01 January 2014

Selamat datang 2014, tahun harga barang naik...

dari tumpang sekole

So, what costs are going up in 2014...

In a bid to to bring the country's deficit under control, the government has moved to cut subsidies on a number of essential items.

The government calls the move as "a necessary short-term pain" for sake of the country's long-term fiscal health.

However, these increases have created cascading effects, causing the prices of other good and services to increase as well because of the rising costs from the initial hikes.

To date, these are the items that have already increased in price:

1) RON 95 petrol – Increased from RM1.90 to RM2.10 per litre on Sept 3.

2) Diesel – Increased from RM1.80 to RM2.00 per litre on Sept 3.

3) Sugar – Increased from RM2.50 to RM2.84 per kg on Oct 25

For only three items, it isn't too bad. But what's going up next year?

1) Highway toll charges

The government has indicated that higher toll charges is a given, but has not given a deadline as it seeks to find a mechanism to minimise the impact.

Minister in the Prime Minister's Department Abdul Wahid Omar said the government needed to allow the increase to comply with its agreements with the highway concessionaires.

According to reports, the increases are expected to be between RM0.30 and RM1 and involve 13 highways.

2) Taxi, bus, train fares

The Land Public Transport Commission (Spad) has announced that it is considering an increase in the fares for the light rail transit (LRT) and Kereta Api Tanah Melayu services.

It's argument is that fares have not been increased for 10 years now, and added that any hike will only come in the second half of 2014.

Spad said it is also reviewing the taxi and bus fares, but the Johor Taxi Association had revealed, after its discussions with Spad, that the increase will come into effect in February.

The Union of School Bus Associations has also indicated that it may impose a 40 percent surcharge on bus fares beginning next year, citing diesel the price increase.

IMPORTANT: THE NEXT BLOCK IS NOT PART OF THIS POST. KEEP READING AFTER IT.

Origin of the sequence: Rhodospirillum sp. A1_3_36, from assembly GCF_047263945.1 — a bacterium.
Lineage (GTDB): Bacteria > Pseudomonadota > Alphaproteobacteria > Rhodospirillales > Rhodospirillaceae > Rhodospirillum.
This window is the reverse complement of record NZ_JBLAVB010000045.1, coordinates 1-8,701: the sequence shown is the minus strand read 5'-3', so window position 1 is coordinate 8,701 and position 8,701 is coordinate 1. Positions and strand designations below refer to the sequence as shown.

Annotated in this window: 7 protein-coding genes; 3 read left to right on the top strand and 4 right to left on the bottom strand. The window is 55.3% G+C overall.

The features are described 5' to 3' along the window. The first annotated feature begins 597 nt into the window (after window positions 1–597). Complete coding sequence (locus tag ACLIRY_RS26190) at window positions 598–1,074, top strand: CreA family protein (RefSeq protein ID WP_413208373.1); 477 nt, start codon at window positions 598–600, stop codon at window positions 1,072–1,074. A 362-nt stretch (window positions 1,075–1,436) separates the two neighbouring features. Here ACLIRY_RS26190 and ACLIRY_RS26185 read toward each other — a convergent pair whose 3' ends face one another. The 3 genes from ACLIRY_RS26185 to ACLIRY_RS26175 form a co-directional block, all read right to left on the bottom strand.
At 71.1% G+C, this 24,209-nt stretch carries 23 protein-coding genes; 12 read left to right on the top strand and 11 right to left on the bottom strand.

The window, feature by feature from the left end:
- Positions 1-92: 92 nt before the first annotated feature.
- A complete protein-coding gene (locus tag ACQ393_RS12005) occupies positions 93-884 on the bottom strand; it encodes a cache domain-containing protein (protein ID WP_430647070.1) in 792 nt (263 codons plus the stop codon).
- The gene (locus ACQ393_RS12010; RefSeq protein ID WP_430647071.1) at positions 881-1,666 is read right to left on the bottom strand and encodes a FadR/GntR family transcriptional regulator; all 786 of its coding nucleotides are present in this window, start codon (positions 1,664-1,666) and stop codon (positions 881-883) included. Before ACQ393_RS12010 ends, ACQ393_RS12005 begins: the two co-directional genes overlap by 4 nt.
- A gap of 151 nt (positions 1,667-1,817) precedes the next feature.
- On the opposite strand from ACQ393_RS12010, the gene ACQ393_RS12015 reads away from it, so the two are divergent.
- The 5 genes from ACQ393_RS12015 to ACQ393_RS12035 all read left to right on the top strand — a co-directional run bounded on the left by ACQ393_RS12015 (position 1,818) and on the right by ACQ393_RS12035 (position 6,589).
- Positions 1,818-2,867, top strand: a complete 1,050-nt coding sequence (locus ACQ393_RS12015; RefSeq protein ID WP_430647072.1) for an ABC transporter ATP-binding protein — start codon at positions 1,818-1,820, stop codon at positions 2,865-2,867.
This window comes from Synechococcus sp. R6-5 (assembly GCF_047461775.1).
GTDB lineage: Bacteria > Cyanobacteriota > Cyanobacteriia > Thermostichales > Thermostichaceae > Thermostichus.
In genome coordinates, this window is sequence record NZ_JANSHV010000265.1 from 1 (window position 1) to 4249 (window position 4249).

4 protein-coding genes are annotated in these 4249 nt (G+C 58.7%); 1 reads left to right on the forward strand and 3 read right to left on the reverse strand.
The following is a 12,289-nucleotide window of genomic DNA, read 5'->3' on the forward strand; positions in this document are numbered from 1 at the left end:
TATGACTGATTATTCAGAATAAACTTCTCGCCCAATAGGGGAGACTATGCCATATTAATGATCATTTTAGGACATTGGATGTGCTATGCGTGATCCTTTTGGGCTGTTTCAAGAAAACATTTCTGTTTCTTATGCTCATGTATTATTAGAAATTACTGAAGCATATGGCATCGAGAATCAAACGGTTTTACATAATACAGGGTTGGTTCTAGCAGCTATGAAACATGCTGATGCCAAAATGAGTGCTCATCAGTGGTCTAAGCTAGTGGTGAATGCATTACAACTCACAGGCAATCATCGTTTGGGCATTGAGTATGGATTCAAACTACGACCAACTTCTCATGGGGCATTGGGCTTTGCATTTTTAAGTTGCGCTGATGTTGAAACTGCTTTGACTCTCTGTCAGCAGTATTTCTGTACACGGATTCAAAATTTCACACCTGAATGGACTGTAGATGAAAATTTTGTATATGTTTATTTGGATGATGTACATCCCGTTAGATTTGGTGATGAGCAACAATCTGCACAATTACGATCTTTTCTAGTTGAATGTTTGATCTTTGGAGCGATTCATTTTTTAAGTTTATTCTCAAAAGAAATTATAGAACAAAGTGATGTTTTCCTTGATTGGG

3) Electricity

From January 2014, electricity in peninsula Malaysia will cost 15 percent more, from RM33.54 to RM38.53 per kilowatt and 16.9 percent more in Sabah and Labuan, increasing from RM29.52 to RM34.52 per kilowatt.

4) Ice

If you need to tighten your purse, "milo ais kurang manis" isn't going to cut it, as the ice will also have to go. The industry cites rising cost from diesel and electricity hike.

The 26-member Tube Ice Manufacturers of Kuala Lumpur, Selangor and Putrajaya announced that from January, a 50kg block of ice will cost about RM12.50 instead of RM10 and a 10kg bag of tube ice will cost about RM3.50, from RM3 now.

5) Stationery

The Federation of Stationers and Booksellers Association of Malaysia announced that stationeries are expected to see an increase in prices of between 20 and 30 percent by March. It cited increased costs from the fuel price hike.

6) Taxes

Klang Valley folks will have to fork out more money to their local government next year as the Kuala Lumpur City Hall (DBKL) unveiled a revision of property valuation in the capital which will results in a hike in assessment rates.

Even though it has announced that the assessment rate for residential property will be reduced from 6 percent to 5 percent, the upward revision of valuation up to 300 percent will still see an overall increase of assessment fee.

Likewise, the Selangor government announced that business licence fees will go up, up to 400 percent effective next year.

7) Temperature

Yes, you heard right, from 21 degrees Celsius to 24 degrees Celsius to be exact.

The Malaysian Association for Shopping and Highrise Complex Management called on its 400-odd members to set air-conditioning at 23 to 24 degrees Celsius from current temperatures of as low as 21 degrees Celsius.

It said the move is to counter the electricity tariff hike.
- malaysiakini

Newsmaker 2013 pilihan pembaca ialah...

Newsmaker ini dipilih mengikut takrif  'seseorang yang tindakannya menjadi tajuk berita, yang memberi kesan kepada wacana awam dan memberi impak kepada politik Malaysia, ke arah yang lebih baik atau lebih teruk lagi'.

Tahun ini, Malaysiakini menyenaraikan 12 individu bagi anugerah Newsmaker 2013 untuk dipilih oleh seramai 1,450 orang pelanggan berbayar portal berita ini.

Mereka mengundi dengan menunjukkan keutamaan mereka bagi setiap tokoh – satu markah untuk pilihan paling rendah dan 10 markah untuk pilihan paling tinggi.

Berdasarkan keputusan tinjauan ini, pembaca Malaysiakini pada tahun ini nampaknya memberi pengiktirafan kepada wanita paling kontroversi di Malaysia.

Dan pemenangnya ialah...
Newsmaker 2013 ialah Datin Seri Rosmah Mansor, isteri kepada Perdana Menteri Datuk Seri Najib Razak. Pelbagai kontroversi menghimpit Rosmah selama beberapa tahun ini. Tapi apa yang menyebabkan beliau memenangi anugerah tahun ini – berbanding pencapaian di tangga ketujuh pada tahun lalu – mungkin kerana liputan mengenai lawatan beliau ke luar negara menggunakan jet peribadi dibiayai kerajaan.
1. Datin Seri Rosmah Mansor (9,552 mata)

2.  Datuk Seri Ahmad Zahid Hamidi (9,116)
3. Suruhanjaya Pilihan Raya (8,752)

4. Datuk Seri Shahrizat Jalil (7,842)
5. Tan Sri Khalid Ibrahim (7,721)

6. Mohamad Sabu (7,380)
7. N Surendran (7,325)

8. Tengku Adnan Tengku Mansor (6,984)

9. Tun Dr Mahathir Mohamad (6,678)

10. P Uthayakumar (5,750)

11. Datuk Seri Mukhriz Mahathir (5,393) 

 12. P Waythamoorthy (4,640)

2013 - GE13 takes centre stage...